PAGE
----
I’ve told many of my personal stories in my books, such as Making Kind Choices and my latest book, One Can Make a Difference. I was a slow learner, and my late father and I basically ate our way through the animal kingdom before I met a pig who had been cruelly treated. That’s when I stopped eating all animals. As I say, I was a slow learner, so before that I had stopped eating lobsters (one wiggled his antennae at me when I chose him from a platter to be broiled alive) and snails (I let a bag of them go at the bottom of my garden rather than cook them). It wasn’t until I found a fox and a squirrel in steel traps that had been set for fun by some youngsters that I stopped wearing fur! Oddly enough, those were the very two types of animals whose furs had been used to make the first fur garments I owned: a suede coat with a collar made of silver-fox fur and an artsy coat made from the bodies of about 100 squirrels. I also inspected laboratories for the government, and what I saw inside them convinced me that animal experimentation is crude and cruel and can easily be replaced with sophisticated non-animal research.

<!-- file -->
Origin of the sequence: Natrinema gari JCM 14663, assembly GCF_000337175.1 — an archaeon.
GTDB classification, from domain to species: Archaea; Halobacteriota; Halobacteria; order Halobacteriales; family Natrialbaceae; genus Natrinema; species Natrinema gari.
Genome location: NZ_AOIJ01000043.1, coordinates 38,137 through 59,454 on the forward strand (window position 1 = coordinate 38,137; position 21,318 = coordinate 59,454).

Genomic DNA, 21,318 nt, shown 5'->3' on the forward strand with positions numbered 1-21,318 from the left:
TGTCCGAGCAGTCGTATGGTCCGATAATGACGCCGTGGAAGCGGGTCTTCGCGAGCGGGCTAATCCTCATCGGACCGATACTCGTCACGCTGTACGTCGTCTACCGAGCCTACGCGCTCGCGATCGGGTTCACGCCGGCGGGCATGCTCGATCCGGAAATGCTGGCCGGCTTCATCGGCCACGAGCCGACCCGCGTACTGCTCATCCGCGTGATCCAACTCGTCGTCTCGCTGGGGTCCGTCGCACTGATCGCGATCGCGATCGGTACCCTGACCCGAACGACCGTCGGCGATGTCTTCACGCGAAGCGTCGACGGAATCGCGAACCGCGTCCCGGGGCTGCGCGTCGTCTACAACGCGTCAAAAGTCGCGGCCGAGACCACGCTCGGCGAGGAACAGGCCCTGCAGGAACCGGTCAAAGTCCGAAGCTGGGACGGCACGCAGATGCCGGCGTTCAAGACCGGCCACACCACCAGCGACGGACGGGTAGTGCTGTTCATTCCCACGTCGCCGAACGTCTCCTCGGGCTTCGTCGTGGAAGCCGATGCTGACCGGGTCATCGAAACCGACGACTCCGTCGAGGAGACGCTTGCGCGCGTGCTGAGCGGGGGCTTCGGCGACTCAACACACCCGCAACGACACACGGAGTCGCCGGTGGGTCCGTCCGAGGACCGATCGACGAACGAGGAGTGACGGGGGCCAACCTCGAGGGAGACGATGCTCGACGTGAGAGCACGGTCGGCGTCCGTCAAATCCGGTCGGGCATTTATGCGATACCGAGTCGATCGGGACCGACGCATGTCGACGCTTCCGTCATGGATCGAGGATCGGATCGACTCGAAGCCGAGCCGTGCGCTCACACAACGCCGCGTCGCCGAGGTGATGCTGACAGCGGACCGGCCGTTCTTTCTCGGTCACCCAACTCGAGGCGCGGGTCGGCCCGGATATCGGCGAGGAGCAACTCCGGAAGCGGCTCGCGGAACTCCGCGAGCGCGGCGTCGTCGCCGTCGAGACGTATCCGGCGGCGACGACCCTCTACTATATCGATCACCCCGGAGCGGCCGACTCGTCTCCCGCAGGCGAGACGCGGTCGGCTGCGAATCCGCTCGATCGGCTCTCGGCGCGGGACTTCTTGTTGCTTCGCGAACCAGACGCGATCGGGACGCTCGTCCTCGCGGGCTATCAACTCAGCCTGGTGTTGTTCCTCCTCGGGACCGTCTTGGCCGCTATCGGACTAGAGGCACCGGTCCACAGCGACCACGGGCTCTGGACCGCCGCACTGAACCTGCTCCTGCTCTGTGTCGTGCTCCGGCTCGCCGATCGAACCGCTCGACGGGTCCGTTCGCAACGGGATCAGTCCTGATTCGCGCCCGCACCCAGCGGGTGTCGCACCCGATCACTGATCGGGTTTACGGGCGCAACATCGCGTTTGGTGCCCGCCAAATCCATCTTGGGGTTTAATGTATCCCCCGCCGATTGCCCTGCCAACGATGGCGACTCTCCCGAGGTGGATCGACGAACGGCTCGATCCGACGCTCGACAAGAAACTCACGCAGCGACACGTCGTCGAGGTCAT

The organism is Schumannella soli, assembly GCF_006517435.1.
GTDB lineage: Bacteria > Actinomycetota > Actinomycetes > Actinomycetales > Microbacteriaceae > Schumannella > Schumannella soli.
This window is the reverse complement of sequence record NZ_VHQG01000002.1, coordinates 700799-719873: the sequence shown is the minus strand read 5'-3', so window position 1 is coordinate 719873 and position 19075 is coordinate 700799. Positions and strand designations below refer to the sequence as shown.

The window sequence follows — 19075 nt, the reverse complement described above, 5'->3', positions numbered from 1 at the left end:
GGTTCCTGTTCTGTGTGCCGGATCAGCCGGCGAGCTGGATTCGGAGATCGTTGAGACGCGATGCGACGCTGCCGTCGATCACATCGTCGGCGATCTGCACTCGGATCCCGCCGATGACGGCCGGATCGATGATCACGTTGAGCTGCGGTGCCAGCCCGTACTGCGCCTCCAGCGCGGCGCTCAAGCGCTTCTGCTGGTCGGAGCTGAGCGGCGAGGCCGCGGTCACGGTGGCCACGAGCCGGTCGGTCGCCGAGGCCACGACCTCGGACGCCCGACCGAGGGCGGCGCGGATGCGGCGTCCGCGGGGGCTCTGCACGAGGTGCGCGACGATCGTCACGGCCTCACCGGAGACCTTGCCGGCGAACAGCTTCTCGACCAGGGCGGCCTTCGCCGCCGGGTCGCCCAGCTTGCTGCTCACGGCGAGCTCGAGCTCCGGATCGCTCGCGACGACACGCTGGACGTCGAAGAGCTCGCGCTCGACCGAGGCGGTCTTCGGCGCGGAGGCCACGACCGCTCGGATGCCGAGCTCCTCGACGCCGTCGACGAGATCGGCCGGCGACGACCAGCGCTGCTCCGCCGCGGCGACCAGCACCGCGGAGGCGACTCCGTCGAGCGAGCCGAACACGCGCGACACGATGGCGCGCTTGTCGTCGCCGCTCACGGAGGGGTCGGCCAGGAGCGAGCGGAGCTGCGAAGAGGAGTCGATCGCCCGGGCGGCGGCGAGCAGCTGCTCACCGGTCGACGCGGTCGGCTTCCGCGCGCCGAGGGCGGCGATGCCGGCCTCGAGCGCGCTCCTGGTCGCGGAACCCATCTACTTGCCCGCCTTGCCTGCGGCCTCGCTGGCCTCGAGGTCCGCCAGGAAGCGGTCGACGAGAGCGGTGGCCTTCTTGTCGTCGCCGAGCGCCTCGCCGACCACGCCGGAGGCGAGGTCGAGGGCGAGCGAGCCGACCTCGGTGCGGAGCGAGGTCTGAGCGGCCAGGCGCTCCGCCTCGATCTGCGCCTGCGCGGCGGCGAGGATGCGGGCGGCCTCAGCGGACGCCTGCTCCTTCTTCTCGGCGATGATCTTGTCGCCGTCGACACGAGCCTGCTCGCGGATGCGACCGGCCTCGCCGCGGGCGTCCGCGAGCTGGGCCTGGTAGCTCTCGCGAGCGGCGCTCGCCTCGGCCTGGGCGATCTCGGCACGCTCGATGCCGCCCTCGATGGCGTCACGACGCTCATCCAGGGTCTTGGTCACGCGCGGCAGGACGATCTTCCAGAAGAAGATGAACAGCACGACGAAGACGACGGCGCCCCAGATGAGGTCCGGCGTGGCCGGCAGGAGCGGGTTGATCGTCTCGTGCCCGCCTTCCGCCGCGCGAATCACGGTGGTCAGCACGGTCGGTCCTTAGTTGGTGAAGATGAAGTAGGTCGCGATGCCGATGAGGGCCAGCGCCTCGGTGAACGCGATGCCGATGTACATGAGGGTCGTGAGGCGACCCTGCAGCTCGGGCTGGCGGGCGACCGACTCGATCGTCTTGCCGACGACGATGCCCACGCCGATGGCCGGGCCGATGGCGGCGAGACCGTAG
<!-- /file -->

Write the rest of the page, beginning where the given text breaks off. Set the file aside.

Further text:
4. Question from Mitch: What was the most exciting campaign or event—a specific demonstration, press conference, undercover investigation, arrest, etc.—that you have worked on with PETA?

It’s all exciting when you know that animals are being rescued and that people’s minds and hearts and eyes are being opened. And stopping car-crash tests on animals, getting men who beat pigs on factory farms convicted on cruelty charges, seeing an elephant who has spent her entire life in chains be retired to sanctuary—it’s all exciting. But if I have to pick one, I think the very first lab case, the Silver Spring monkeys case, in which PETA got the police to serve a search warrant—the first in U.S. history—to take those monkeys out of the hellhole in which they lived—that would be it.